Go Read This | My Battle With E-Pirates – Advice – The Chronicle of Higher Education

A really excellent piece on navigating the murky waters of piracy in academic publishing [HT Joe Esposito]

A popular file-sharing Web site was offering pirated electronic copies of the book. Someone had stolen a copy of the e-book version and uploaded it to the file-sharing site. Now it could be downloaded free by anyone.

I was startled for several reasons. First, the retail price of a print copy of the book is $90, and the official e-book version is $74, so its free availability online seemed an obvious disincentive for anyone to buy it. Second, as I described in another column, I have mixed feelings about open-access scholarship. Several years earlier, an open-access project of mine had been plagiarized and printed in a commercial “closed access” book, and now my commercial closed-access book was in some sense made open-access to everybody—again without my consent. Third, even I—the editor—didn’t possess a copy of the official e-book version, yet there it was for everyone else.

But was the piracy my problem? And was it really a problem?

via My Battle With E-Pirates – Advice – The Chronicle of Higher Education.

Go Read This | Is WHSmith Travel the UKs Best Bookseller? | Publishing Perspectives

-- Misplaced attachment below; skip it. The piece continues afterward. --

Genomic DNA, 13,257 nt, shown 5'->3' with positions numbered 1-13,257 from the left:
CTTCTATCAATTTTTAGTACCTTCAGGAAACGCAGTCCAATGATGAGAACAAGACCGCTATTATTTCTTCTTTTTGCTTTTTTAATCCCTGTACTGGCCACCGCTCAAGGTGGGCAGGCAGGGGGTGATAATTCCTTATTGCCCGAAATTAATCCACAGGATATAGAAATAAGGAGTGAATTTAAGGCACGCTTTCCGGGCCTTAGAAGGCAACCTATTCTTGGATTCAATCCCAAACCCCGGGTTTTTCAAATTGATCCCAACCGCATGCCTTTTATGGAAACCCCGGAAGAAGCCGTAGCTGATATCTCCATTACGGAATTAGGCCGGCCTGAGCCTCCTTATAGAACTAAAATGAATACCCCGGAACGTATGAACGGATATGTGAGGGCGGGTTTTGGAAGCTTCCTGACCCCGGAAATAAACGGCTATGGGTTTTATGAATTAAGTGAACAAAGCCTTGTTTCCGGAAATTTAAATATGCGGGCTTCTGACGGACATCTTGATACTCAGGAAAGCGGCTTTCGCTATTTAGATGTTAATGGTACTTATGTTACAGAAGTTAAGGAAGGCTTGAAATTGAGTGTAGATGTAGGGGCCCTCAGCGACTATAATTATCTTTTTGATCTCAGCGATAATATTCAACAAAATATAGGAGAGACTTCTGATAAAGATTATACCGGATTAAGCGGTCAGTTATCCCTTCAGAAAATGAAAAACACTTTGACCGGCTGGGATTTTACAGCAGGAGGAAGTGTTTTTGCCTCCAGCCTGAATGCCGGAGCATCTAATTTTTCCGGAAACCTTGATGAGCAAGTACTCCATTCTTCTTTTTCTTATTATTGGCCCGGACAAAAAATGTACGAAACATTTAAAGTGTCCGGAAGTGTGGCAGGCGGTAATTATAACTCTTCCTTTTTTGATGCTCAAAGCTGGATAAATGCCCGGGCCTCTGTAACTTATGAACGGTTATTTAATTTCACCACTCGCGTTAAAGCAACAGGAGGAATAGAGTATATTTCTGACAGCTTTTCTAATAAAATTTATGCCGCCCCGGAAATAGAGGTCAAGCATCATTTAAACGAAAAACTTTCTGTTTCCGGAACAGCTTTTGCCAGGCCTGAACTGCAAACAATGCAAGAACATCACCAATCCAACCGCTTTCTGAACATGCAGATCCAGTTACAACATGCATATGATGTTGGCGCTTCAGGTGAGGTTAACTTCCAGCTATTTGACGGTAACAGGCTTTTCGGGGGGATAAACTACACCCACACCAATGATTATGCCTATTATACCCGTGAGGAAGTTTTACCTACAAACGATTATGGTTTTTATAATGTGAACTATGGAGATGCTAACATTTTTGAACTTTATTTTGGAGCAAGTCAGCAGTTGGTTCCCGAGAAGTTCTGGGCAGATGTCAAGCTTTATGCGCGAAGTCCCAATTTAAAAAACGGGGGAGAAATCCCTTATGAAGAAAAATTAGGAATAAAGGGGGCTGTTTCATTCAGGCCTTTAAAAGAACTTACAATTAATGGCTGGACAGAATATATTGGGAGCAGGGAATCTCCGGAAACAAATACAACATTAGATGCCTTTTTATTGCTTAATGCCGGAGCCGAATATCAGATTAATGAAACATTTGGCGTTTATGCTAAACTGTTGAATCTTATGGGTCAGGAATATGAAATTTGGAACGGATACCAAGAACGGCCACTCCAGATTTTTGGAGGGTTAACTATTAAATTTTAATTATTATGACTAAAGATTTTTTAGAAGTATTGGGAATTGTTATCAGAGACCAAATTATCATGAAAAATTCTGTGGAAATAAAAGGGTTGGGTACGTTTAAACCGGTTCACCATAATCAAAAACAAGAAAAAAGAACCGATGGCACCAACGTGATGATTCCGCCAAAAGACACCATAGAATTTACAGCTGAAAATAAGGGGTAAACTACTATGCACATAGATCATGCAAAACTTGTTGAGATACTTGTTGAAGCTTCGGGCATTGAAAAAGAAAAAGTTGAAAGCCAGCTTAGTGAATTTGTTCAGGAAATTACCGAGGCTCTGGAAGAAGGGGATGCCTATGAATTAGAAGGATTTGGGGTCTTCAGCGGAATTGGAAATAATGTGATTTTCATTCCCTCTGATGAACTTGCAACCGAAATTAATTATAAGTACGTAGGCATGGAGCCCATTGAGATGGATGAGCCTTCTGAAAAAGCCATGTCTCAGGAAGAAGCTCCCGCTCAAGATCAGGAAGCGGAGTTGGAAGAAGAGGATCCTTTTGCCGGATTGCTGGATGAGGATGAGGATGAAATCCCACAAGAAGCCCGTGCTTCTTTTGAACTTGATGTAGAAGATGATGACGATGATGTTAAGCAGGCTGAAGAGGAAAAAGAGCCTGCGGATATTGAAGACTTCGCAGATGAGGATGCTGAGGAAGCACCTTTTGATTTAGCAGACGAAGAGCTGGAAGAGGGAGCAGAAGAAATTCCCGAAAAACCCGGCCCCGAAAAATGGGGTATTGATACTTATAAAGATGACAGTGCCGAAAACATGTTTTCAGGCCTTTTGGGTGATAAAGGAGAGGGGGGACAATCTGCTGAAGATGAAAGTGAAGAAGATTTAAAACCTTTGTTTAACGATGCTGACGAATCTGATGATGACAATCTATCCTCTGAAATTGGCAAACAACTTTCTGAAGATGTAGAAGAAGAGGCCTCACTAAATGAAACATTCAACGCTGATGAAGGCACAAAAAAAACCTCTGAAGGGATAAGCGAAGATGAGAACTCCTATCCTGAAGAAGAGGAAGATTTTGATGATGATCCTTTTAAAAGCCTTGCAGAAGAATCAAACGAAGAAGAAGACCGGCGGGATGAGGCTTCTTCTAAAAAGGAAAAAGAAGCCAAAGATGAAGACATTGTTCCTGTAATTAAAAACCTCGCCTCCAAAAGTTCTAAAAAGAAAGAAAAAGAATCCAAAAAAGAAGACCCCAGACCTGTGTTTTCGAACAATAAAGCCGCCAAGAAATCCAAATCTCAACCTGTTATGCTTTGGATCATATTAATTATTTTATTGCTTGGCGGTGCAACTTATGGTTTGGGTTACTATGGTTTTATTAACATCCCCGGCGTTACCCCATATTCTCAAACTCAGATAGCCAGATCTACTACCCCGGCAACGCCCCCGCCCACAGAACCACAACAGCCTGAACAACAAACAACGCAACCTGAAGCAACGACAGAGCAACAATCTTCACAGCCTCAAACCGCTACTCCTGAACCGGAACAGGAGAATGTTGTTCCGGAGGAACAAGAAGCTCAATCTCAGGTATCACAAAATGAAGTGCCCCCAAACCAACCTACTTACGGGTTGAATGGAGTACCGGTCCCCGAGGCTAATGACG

Interesting piece on WH Smith Travel on Publishing Perspectives today, well worth reading:

It seems that despite the cost of promotions and shelf space, publishers love WHSmith Travel. Philip Gwyn Jones, Publisher at Portobello, says. “They’re capable of making books that their rivals aren’t touching. We had a difficult, debut novel in February -– Max Schaefer’s Children of the Sun, which deals with skinhead culture -– and they took it, backed it and believed in it. They put in their chart and we had a bigger subscription from them than from Waterstone’s, although you might think this was more of a Waterstone’s book.

“I don’t think WHSmith Travel is celebrated enough. Yes, they take a narrow range, but within that you will see some surprises, in a way you wouldn’t in the supermarkets.”

via Is WHSmith Travel the UKs Best Bookseller? | Publishing Perspectives.